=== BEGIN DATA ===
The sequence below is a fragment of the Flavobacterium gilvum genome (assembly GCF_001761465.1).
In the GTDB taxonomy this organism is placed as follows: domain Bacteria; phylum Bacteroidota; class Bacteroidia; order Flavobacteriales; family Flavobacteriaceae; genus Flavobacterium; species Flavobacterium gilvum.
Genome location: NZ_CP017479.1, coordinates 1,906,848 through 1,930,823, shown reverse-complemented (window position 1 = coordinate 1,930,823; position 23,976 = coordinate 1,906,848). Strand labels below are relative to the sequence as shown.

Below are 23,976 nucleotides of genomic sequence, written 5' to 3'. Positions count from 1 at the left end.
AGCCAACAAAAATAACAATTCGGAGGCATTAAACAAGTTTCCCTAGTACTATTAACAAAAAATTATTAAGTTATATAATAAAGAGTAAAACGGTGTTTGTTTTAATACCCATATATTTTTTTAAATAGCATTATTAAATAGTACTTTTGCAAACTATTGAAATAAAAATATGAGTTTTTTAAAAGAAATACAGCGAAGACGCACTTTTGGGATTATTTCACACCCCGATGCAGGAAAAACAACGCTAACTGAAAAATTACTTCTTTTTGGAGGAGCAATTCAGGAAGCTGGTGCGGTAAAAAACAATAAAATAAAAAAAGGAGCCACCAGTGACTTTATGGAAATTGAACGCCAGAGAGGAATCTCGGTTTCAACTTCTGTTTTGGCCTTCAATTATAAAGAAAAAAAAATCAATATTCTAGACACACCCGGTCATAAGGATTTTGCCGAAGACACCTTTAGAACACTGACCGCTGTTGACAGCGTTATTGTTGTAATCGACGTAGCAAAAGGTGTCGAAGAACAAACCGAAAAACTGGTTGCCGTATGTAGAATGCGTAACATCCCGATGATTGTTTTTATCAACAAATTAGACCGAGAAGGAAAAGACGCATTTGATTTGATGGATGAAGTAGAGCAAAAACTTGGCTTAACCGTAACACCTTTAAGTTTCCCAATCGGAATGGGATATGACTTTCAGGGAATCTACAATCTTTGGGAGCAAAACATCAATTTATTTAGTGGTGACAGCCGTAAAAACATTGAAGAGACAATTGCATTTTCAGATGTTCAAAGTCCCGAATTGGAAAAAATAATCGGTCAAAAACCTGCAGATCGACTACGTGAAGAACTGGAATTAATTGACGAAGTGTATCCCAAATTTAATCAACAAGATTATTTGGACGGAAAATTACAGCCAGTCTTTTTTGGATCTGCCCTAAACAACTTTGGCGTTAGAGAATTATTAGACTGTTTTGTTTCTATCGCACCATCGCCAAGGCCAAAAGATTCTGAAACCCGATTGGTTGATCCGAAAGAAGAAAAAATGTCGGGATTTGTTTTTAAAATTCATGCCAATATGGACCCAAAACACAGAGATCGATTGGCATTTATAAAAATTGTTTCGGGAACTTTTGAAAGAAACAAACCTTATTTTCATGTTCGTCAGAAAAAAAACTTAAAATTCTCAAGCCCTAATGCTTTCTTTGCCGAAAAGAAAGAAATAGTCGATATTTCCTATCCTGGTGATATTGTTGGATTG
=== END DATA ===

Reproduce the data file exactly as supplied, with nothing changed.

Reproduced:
The sequence below is a fragment of the Flavobacterium gilvum genome (assembly GCF_001761465.1).
In the GTDB taxonomy this organism is placed as follows: domain Bacteria; phylum Bacteroidota; class Bacteroidia; order Flavobacteriales; family Flavobacteriaceae; genus Flavobacterium; species Flavobacterium gilvum.
Genome location: NZ_CP017479.1, coordinates 1,906,848 through 1,930,823, shown reverse-complemented (window position 1 = coordinate 1,930,823; position 23,976 = coordinate 1,906,848). Strand labels below are relative to the sequence as shown.

Below are 23,976 nucleotides of genomic sequence, written 5' to 3'. Positions count from 1 at the left end.
AGCCAACAAAAATAACAATTCGGAGGCATTAAACAAGTTTCCCTAGTACTATTAACAAAAAATTATTAAGTTATATAATAAAGAGTAAAACGGTGTTTGTTTTAATACCCATATATTTTTTTAAATAGCATTATTAAATAGTACTTTTGCAAACTATTGAAATAAAAATATGAGTTTTTTAAAAGAAATACAGCGAAGACGCACTTTTGGGATTATTTCACACCCCGATGCAGGAAAAACAACGCTAACTGAAAAATTACTTCTTTTTGGAGGAGCAATTCAGGAAGCTGGTGCGGTAAAAAACAATAAAATAAAAAAAGGAGCCACCAGTGACTTTATGGAAATTGAACGCCAGAGAGGAATCTCGGTTTCAACTTCTGTTTTGGCCTTCAATTATAAAGAAAAAAAAATCAATATTCTAGACACACCCGGTCATAAGGATTTTGCCGAAGACACCTTTAGAACACTGACCGCTGTTGACAGCGTTATTGTTGTAATCGACGTAGCAAAAGGTGTCGAAGAACAAACCGAAAAACTGGTTGCCGTATGTAGAATGCGTAACATCCCGATGATTGTTTTTATCAACAAATTAGACCGAGAAGGAAAAGACGCATTTGATTTGATGGATGAAGTAGAGCAAAAACTTGGCTTAACCGTAACACCTTTAAGTTTCCCAATCGGAATGGGATATGACTTTCAGGGAATCTACAATCTTTGGGAGCAAAACATCAATTTATTTAGTGGTGACAGCCGTAAAAACATTGAAGAGACAATTGCATTTTCAGATGTTCAAAGTCCCGAATTGGAAAAAATAATCGGTCAAAAACCTGCAGATCGACTACGTGAAGAACTGGAATTAATTGACGAAGTGTATCCCAAATTTAATCAACAAGATTATTTGGACGGAAAATTACAGCCAGTCTTTTTTGGATCTGCCCTAAACAACTTTGGCGTTAGAGAATTATTAGACTGTTTTGTTTCTATCGCACCATCGCCAAGGCCAAAAGATTCTGAAACCCGATTGGTTGATCCGAAAGAAGAAAAAATGTCGGGATTTGTTTTTAAAATTCATGCCAATATGGACCCAAAACACAGAGATCGATTGGCATTTATAAAAATTGTTTCGGGAACTTTTGAAAGAAACAAACCTTATTTTCATGTTCGTCAGAAAAAAAACTTAAAATTCTCAAGCCCTAATGCTTTCTTTGCCGAAAAGAAAGAAATAGTCGATATTTCCTATCCTGGTGATATTGTTGGATTG